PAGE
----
Vending machines will begin posting calorie counts to help you make smarter food choices. But will it work? NBC News’ Joe Fryer reports.
Manufacturers say the rule will force them to cut jobs to make up the cost of reconfiguring their machines, but the Food and Drug Administration says the savings in health care costs will dwarf any economic impact on the front end.
And Obamacare kicks in for real Wednesday, as new insurance bought through health exchanges will begin covering patient treatments.
Many more new laws will affect the residents only of the states where they were passed.
California, for instance, will become the first state to require websites to tell users how they track and share personal information Wednesday, while Oregon will begin banning employers and schools from requiring job applicants to turn over the passwords to their Twitter, Facebook and other social media accounts.
Overall, the National Conference of State Legislatures,which tracks such things, says all U.S. states, commonwealths and territories passed nearly 40,000 new laws in 2013.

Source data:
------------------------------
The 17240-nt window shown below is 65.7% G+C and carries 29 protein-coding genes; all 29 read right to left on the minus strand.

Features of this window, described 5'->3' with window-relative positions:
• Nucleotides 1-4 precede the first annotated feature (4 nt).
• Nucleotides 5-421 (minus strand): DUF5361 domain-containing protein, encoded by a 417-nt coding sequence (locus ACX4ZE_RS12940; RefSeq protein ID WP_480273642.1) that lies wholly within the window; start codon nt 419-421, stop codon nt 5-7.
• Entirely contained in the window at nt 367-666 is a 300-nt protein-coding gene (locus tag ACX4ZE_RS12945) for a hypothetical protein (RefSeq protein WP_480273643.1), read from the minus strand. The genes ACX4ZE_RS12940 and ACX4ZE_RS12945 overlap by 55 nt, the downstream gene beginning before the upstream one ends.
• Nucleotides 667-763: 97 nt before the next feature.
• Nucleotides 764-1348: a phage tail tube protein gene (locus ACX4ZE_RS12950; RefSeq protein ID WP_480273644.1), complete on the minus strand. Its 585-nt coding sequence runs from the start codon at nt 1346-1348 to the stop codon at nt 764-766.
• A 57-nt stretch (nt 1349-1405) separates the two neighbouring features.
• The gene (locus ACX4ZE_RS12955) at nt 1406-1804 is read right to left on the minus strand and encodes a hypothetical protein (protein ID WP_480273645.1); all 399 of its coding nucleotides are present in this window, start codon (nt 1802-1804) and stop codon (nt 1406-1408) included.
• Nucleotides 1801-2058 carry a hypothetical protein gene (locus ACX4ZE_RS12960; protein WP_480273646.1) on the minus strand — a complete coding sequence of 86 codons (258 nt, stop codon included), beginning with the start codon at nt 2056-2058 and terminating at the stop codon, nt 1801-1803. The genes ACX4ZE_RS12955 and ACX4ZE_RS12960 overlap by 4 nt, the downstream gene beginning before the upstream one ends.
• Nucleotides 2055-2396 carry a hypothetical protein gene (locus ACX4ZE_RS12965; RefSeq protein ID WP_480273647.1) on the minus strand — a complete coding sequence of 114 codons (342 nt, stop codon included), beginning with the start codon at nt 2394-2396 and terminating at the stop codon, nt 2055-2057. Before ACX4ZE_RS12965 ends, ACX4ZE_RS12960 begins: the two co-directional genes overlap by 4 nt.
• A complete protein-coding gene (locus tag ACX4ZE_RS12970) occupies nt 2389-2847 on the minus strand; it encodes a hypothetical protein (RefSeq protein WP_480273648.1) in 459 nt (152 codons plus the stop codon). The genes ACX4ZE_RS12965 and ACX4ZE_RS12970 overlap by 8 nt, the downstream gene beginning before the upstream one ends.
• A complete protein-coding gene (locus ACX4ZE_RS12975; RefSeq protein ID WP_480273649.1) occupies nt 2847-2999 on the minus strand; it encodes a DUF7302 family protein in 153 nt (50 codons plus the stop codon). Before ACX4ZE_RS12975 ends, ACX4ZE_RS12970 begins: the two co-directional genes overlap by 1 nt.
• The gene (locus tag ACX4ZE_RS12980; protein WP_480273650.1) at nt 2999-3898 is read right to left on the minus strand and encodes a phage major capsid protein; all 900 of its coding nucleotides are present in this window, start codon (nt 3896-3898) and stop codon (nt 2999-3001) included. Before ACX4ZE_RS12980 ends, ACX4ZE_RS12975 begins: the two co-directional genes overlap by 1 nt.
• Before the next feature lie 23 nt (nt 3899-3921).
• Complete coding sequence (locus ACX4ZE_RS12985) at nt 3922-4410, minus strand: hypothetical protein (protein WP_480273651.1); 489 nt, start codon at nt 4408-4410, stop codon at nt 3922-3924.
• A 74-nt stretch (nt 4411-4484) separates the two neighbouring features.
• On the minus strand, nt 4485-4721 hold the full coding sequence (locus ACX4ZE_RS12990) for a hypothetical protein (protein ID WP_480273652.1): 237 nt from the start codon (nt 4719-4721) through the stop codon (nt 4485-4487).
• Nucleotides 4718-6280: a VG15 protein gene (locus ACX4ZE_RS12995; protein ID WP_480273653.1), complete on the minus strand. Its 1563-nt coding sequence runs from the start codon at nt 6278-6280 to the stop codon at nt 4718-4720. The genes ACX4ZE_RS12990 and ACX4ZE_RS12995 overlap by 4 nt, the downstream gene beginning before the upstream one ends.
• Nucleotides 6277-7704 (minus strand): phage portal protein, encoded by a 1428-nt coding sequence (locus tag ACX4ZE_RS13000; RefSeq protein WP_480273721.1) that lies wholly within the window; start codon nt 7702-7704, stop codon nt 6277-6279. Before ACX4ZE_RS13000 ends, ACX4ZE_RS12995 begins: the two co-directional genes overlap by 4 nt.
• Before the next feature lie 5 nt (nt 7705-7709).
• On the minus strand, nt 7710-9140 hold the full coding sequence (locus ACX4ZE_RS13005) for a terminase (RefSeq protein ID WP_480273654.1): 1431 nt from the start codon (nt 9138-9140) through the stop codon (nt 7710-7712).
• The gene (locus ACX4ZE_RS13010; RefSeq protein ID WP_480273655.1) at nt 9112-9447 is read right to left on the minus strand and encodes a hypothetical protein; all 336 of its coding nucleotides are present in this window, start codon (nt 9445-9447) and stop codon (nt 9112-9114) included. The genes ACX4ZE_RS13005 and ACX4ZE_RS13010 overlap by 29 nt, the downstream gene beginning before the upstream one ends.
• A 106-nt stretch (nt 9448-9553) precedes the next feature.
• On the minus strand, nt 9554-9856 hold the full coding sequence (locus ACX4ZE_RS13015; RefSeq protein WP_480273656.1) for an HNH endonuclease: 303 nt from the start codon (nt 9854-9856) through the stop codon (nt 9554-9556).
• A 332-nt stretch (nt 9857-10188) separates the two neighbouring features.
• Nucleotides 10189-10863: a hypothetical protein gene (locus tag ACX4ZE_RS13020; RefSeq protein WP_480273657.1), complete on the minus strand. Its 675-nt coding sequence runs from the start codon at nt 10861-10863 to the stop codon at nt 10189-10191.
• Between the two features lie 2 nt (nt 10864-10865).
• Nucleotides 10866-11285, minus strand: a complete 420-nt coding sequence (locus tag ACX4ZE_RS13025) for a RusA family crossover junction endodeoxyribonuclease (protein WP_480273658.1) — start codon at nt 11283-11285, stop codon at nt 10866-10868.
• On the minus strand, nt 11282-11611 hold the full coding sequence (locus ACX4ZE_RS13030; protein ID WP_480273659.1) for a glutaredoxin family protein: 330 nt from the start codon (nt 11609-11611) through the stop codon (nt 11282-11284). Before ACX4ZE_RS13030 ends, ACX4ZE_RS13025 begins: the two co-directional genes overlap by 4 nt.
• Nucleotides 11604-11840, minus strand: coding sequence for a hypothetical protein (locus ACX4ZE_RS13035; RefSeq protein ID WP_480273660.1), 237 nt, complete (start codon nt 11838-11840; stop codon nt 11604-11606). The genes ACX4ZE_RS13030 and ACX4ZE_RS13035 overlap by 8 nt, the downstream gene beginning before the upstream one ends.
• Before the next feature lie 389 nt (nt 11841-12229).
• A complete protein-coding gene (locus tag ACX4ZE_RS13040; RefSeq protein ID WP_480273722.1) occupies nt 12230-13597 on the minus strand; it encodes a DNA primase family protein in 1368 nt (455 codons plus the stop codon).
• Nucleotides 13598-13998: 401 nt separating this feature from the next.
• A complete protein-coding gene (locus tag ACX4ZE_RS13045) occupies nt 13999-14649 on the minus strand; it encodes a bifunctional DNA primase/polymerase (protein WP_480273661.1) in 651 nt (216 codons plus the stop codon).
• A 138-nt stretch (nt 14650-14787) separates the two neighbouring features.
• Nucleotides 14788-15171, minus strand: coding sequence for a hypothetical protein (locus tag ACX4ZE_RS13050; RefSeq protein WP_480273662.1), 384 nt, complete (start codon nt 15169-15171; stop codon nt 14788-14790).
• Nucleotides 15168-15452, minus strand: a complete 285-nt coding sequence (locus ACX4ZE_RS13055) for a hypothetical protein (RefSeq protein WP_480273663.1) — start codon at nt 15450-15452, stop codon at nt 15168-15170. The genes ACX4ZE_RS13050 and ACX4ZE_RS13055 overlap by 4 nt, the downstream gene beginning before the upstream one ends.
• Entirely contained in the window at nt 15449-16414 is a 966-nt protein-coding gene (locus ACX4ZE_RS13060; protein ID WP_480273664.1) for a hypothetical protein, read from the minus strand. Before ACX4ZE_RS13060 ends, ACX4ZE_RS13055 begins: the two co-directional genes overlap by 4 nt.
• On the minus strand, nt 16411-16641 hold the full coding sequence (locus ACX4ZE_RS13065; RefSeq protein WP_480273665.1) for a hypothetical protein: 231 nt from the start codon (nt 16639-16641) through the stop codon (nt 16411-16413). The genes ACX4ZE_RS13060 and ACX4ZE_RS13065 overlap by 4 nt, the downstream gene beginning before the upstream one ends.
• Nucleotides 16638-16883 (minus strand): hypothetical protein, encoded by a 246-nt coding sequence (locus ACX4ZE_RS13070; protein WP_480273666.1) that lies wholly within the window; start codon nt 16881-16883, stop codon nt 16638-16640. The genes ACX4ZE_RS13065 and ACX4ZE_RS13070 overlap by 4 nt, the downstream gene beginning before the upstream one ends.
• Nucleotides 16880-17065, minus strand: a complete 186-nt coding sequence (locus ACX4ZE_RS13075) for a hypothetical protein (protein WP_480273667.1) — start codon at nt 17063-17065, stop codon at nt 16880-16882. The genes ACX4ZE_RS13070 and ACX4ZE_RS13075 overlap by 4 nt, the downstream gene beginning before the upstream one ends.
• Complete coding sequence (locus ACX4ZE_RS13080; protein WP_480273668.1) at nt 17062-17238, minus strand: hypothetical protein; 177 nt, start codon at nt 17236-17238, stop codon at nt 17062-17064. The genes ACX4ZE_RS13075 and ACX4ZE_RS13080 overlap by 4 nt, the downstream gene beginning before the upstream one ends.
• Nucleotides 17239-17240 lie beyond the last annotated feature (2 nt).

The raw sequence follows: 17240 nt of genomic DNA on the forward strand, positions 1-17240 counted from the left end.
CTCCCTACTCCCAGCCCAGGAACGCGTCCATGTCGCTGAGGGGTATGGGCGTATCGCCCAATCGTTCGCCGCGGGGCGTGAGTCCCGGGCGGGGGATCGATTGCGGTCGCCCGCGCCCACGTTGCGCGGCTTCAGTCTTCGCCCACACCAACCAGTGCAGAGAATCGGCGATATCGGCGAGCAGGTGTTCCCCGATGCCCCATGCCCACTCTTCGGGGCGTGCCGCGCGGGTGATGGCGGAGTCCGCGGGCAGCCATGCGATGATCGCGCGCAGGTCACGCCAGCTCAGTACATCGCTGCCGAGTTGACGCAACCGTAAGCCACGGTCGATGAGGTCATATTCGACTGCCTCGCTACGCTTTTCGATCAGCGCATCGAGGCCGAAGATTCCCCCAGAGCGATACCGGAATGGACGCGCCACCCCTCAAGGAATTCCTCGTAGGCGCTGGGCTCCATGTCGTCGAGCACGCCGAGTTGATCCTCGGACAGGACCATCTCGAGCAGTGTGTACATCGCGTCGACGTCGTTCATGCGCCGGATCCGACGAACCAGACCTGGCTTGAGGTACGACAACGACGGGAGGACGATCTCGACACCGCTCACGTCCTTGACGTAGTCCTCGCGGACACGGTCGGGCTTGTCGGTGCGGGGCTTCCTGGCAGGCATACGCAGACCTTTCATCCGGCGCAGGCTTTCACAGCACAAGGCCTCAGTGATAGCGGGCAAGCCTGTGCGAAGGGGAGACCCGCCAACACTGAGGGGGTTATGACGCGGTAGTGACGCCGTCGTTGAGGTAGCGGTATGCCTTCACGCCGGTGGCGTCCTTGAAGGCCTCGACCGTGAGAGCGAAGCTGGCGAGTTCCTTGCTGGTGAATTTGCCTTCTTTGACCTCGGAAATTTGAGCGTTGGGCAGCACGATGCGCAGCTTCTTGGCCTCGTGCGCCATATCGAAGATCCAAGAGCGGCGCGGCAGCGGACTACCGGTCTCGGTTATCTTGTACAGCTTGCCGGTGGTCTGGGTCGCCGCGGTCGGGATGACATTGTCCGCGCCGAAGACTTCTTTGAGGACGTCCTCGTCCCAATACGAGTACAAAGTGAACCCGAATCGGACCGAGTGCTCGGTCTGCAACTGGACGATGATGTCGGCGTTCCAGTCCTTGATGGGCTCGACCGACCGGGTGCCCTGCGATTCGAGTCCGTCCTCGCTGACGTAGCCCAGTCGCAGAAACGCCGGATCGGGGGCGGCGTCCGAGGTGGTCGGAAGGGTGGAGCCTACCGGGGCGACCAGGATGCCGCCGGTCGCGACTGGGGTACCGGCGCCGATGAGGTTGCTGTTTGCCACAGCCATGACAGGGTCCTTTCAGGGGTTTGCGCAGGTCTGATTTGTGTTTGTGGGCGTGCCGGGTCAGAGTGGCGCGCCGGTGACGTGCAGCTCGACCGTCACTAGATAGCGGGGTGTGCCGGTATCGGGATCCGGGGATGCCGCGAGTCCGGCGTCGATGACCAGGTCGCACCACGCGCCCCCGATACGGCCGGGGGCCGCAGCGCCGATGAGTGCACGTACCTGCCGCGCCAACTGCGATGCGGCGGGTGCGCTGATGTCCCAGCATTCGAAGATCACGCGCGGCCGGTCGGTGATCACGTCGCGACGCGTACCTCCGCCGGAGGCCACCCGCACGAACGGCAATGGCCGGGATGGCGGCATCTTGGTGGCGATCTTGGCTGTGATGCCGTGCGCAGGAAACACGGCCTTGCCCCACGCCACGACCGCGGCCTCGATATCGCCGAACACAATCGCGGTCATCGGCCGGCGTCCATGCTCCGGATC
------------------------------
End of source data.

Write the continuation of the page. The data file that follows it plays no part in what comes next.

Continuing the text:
Kavkazcenter.com via AFP – Getty Images, file
Russia’s top Islamist leader Doku Umarov, left, in an undated video posted on July 3, 2013.
A trio of deadly bombings in Volgograd ahead of the Winter Olympics has focused new attention on notorious Chechen warlord Doku Umarov, who has claimed responsibility for a wave of similar terrorist attacks in the name of Islam and vowed to stop the Sochi Games.
In a video statement this summer, the self-proclaimed emir of Caucasus declared that holding the global sports spectacular in the Black Sea resort amounted to “demonic dances on the bones of our ancestors” and said his band of rebels would “use all means” to derail the event.
A security clampdown at Sochi makes a major assault at the actual Olympic Games unlikely, some analysts say, but Volgograd — some 600 miles northeast of Sochi — is the biggest city in the region and a transit hub. Two of this week’s bombings have targeted public transportation, which may give travelers from across Russia and around the world the jitters.
“The most likely suspect is either Umarov or some group connected to him,” said David Satter, a Russian scholar at the Hudson Institute. “It’s all very worrisome.”